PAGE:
You have to be Perfect to be Loved

Sermons

Preached by Father Paul Allick on 7th Sunday after Epiphany (Sunday, February 19, 2017)

Leviticus 19:1-2, 9-18, 1 Corinthians 3:10-11, 16-23, Matthew 5:38-48

 

Over the past few weeks our Gospel readings have been taken from the Sermon on the Mount. Jesus is interpreting the Law given to Moses on another Mount. Today Jesus sums it up this way: “Be perfect, therefore, as your heavenly Father is perfect.” For some of us this will be easy since we are already perfect. The rest of you will want to consider how it is that you will reach this perfection.  

 

Jesus puts forth a whole series of impossible demands here: Turn the other cheek, give into those who sue you, and give to everyone who begs or borrows from you. Love your enemies and pray for those who persecute you.

 

Our glimpse of the Law from Leviticus is no easier: Leave some of your harvest for the poor and the immigrants but also don’t show favoritism to either the poor or the great. Don’t gossip. Don’t secretly hate your neighbor. Don’t seek revenge or carry a grudge. Love your neighbor as yourself.

 

And of course it begins with this: You shall be holy, for I the Lord your God am holy.

 

We ask ourselves, how on earth can I be as perfect and holy as God?

 

First we have to decide what our idea of perfection looks like.

 

New Testament teacher Fr. Bill Countryman asks, “Is it a kind of sculptured or crystalline beauty? Or is it the “haphazard and fleeting perfection of a handsome tree or dog or deer or flower?”

 

He points out that human beings are not born full grown. Human perfection is organic and grows over time and is never absolutely without flaw. Jesus’ call to perfection is not about getting it unfailingly right, rather it focuses, “on love and generosity, even toward our enemies.”

 

How do we become holy and perfect? We learn how to love. It’s not a Hallmark Greeting kind of love. It’s not about being “nice” to each other. It is a love that comes from outside of us. It is Divine Love. Love of neighbor is secondary to it. To love our Lord with all of our heart, mind and soul comes first. All the rest of the love, the holiness and the perfection will come from our fidelity toward God.  

 

Therefore the first step in learning how to love is to learn how to be loved. Can we accept the love God has for us? God is love. How can we learn to love without intimately understanding God’s love for us?

 

Sincere habitual devotion to God will change everything because that is how we begin to fathom how much God loves us. In Christ we see that Divine Love is a sacrificial love. This is where all love comes from. It doesn’t come from our willpower. It comes from our determination to stay in right relationship with God thus ending up in right relationship with our neighbors.

 

In our collect we recalled that the greatest gift of God is love. Without it all else we do is worthless. Without love we are accounted as dead before God. The gift of love is the true bond of peace and of all virtue.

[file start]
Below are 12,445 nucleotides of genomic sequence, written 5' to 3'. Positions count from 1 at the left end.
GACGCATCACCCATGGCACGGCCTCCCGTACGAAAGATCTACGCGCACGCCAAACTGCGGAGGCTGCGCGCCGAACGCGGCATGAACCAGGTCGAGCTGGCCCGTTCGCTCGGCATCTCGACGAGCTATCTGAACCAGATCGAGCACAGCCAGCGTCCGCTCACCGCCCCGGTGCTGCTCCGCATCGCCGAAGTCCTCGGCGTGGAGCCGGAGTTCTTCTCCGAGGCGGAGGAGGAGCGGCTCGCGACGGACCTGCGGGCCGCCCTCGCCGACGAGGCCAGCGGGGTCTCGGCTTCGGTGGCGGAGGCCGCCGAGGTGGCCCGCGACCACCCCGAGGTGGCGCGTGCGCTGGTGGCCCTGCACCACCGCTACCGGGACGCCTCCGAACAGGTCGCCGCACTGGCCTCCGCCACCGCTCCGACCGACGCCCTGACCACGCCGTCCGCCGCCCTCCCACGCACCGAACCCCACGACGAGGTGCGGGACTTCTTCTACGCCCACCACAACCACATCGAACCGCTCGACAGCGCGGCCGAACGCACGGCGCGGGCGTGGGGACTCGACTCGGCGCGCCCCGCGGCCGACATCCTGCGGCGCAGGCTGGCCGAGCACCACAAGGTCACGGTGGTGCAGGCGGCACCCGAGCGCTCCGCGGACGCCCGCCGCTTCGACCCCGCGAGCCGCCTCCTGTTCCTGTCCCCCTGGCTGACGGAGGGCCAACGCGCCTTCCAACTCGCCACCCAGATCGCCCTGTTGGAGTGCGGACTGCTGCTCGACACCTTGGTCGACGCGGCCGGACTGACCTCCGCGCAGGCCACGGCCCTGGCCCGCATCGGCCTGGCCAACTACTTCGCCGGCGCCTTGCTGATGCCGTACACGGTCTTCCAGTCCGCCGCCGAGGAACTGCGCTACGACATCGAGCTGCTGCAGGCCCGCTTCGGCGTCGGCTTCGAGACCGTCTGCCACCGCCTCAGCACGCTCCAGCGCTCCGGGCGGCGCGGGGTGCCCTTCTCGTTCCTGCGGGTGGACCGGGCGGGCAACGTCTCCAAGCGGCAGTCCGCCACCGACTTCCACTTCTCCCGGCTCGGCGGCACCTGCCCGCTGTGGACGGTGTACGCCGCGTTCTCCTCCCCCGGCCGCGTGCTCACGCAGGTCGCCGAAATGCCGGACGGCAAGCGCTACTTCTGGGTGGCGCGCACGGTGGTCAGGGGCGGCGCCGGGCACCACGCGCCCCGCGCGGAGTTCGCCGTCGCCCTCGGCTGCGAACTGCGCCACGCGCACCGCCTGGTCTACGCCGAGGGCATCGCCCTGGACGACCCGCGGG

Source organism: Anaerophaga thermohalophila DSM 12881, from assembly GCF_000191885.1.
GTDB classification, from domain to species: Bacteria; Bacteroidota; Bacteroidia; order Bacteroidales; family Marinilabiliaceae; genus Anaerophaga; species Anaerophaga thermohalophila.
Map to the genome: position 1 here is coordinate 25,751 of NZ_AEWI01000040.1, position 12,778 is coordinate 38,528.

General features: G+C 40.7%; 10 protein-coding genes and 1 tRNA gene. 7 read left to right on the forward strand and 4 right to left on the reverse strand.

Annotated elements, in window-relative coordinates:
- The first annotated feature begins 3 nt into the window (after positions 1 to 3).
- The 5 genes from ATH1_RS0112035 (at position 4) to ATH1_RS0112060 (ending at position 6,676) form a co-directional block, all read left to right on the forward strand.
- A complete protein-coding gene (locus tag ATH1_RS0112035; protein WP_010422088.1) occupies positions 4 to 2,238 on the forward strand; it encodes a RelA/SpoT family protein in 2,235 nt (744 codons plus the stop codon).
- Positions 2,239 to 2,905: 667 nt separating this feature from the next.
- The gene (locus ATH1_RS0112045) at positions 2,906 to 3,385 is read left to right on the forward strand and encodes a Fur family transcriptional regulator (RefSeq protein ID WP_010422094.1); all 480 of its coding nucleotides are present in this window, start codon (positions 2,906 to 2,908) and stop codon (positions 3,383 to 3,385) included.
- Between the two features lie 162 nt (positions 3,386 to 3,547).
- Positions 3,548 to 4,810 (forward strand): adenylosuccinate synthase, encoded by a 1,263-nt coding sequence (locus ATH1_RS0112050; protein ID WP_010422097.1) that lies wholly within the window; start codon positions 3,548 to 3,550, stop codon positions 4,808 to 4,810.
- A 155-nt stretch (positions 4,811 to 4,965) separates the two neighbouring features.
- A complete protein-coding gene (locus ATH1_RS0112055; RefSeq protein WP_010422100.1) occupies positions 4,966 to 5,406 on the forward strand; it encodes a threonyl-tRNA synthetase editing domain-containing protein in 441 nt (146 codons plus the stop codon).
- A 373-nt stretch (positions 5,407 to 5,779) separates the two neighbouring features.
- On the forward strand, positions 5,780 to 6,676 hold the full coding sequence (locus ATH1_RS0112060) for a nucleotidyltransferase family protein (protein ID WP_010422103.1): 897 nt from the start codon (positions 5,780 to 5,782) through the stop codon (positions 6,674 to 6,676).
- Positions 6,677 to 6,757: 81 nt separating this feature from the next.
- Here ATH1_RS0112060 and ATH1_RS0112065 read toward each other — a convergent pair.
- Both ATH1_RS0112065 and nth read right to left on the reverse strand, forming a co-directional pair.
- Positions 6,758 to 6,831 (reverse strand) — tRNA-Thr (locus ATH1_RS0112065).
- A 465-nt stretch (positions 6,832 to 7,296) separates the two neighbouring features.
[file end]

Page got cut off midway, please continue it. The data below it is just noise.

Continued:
The love of God is eternal and overflowing. The Catechism teaches us that we pray for the dead because we still hold them in our love and we trust that in God’s presence those who have chosen to serve him will grow in his love, until they see him as he is. (Book of Common Prayer, p.862)

 

This is true for all Christians the living and the dead. Our souls are eternal. Our journey toward God’s presence has already begun. We are soaking in the process of being perfected in Christ and finding our inner holiness. Of course we stumble along the way. This is why we repent, confess, and then receive absolution in the name of the Church so that we can get up and move on.

 

Now this is all lofty and nice but let me give some practical advice for the journey. It comes from Archbishop of Canterbury Justin Welby. Archbishop Justin has set out three priorities for his tenure. I believe these three priorities can help the Church learn how to be loved by God and how to then perfectly love one another.

 

First, the Archbishop has called for a Renewal of Prayer and the Religious Life. He is encouraging all Christians to deepen their relationship with Jesus Christ through prayer. He is also encouraging

us to support our friars, sisters, monks and nuns in the Anglican Communion. They can teach the rest of us about prayer and their prayers will empower and uphold the Church.

 

Second, the Archbishop asks us to focus on Reconciliation. He writes, “Reconciliation does not mean we all agree. It means we find ways to disagree - perhaps very passionately - but loving each other deeply at the same time, and being deeply committed to each other.”

 

The third priority is Evangelism and Witness. He explains that evangelism means showing others - through our words, actions, attitudes and interactions - how God has offered every one of us a new start.

 

Can we ever become holy? Can we ever let go enough to let Christ perfect us in his love? The Archbishop tells us how: prayer, reconciliation, and evangelism.

 

This is how we open our hearts and allow Jesus to do the perfecting. This is how we discover our inner holiness.

 

References:

“Forgiven and Forgiving” by L. William Countryman

Morehouse Publishing, Harrisburg, PA 1998 (Pp. 27-29)

 

Archbishop’s Priorities: www.archbisophofcanterbury.org